chip reid has this. >> reporter: last year we met erick millette, one of dozens of former employees who shared with cbs news concerns about the charity's spending and programs for veterans. >> they're using our injuries, our darkest days, our hardships, to make money. so you can have these big parties? >> reporter: senator chuck grassley led an inquiry into the allegations. >> you want to make sure that people that contribute money, that it's used for what it was meant to be used for. >> reporter: the charity had said it spent 80 cents of each donor dollar on programs for veterans, but grassley says that included donated media, advertisements and educational fund-raising solicitations to reach that number. and grassley's nearly 500-page report to the senate judiciary and finance committees found wounded warrior project was spending only about 68% of did
noter donor dollars on programs for veterans. it also found the charity lacked sufficient policies and procedures to manage the organization, misled donors about more than $65 million placed in a long-term trust that had not yet been spent on veterans, and spent excessive amounts of money on travel, as well as on fund-raising and staff events. ceo steven nardizzi was fired last year, along with nearly the entire executive suite of the charity. >> i think it's going to help in the long run to deliver exactly what the program ought to do for veterans. >> reporter: in a statement wounded warrior project said it follows accounting rules and irs requirements and has "made significant changes to ensure that we are focused on running the most efficient, effective organization possible." scott, it also says it updated its travel and expense policies and adjusted its programs and services to focus on mental health and long-term support. >> chip reid, thanks. well, president trump said during the campaign that nato is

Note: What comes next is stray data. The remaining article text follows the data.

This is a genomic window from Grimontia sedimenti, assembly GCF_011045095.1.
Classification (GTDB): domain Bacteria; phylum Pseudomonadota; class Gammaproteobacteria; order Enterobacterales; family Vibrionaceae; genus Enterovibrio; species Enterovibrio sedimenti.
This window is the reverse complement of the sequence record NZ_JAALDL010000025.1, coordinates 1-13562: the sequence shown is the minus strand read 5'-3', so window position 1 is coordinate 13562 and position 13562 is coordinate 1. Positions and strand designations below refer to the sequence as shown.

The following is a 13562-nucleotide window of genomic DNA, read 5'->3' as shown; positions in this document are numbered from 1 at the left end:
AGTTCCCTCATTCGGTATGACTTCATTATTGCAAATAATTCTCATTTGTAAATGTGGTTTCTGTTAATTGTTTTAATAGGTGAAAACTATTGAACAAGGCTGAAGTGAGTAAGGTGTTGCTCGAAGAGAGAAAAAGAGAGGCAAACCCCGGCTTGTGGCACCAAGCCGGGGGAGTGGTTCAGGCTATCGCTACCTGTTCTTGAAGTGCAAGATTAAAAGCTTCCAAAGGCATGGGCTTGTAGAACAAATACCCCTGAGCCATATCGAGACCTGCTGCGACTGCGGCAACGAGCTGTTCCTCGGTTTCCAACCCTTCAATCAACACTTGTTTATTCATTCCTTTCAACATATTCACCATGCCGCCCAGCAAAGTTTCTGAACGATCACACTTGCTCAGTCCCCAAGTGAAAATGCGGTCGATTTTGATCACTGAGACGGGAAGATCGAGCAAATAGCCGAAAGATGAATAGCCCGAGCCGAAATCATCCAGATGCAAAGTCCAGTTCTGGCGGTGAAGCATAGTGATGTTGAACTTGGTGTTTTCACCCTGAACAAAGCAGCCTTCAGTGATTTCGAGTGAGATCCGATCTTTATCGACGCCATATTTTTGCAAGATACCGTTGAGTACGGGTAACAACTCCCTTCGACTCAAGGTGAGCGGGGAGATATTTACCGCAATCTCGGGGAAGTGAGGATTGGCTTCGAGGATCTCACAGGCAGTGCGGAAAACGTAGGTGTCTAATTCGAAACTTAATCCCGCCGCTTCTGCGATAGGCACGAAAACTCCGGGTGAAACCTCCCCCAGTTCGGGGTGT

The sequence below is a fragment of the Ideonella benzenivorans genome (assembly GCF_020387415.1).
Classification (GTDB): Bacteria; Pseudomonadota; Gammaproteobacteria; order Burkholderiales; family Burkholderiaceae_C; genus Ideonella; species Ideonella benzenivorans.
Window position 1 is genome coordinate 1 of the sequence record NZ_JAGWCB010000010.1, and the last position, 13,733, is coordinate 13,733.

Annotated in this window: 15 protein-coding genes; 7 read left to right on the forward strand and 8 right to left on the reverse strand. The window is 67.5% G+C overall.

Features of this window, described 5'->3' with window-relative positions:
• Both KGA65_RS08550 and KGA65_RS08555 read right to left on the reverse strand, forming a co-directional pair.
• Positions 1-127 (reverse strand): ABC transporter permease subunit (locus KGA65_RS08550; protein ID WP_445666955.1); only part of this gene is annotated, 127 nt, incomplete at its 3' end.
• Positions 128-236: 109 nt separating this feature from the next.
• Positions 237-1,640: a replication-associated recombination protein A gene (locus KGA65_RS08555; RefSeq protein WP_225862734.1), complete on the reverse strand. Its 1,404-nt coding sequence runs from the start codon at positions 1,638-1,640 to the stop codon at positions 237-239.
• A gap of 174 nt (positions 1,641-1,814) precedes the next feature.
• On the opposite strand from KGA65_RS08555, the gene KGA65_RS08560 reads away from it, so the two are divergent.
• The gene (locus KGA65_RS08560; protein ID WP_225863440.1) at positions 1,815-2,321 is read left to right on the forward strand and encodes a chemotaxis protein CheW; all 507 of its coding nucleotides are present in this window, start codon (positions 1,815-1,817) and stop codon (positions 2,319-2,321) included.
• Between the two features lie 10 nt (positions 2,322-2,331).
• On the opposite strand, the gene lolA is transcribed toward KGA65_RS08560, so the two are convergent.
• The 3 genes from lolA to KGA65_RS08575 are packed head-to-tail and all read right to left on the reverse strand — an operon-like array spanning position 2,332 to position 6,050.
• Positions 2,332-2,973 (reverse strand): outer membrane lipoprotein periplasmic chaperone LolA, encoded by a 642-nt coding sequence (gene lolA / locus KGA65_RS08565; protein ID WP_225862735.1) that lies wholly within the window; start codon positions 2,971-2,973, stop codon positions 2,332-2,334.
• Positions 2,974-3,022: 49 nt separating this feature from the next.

obsolete because it doesn't fight terrorism. but the truth is the alliance has been in afghanistan for 16 years. 25 nato countries have forces there now, alongside more than 8,000 u.s. troops. elizabeth palmer is among the most experienced war correspondents today, and she brings us up to date on america's longest war. >> reporter: just last month -- [ gunfire ]. -- u.s. marines fought a pitched battle in southern afghanistan against taliban fighters who've been launching one bold attack after another. the taliban now control roughly 1/3 of afghanistan. more than at any time since 2001, when the war began. earlier this year america's top commander in afghanistan, john nicholson, told the armed forces committee the war was stalled. >> are we winning or losing?
>> mr. chairman, i believe we're in a stalemate. >> reporter: 16 years in, the afghan war is costing america more than $3 billion a month. back in 2014 the u.s. military was on its way out, handing afghanistan security over to the afghans. ppeaked at 98,000 in 2010, had plummeted to 8,400. but now the pentagon w t reverse that. it's asked to add 3,000 to 5,000 more personnel and for authorization to send u.s. forces closer to the front lines, to back up afghan soldiers who are often overwhelmed by the taliban and dying in the thousands. here in brussels the u.s. has been trying to talk its nato allies into adding thousands more troops in afghanistan as well, but so far the reception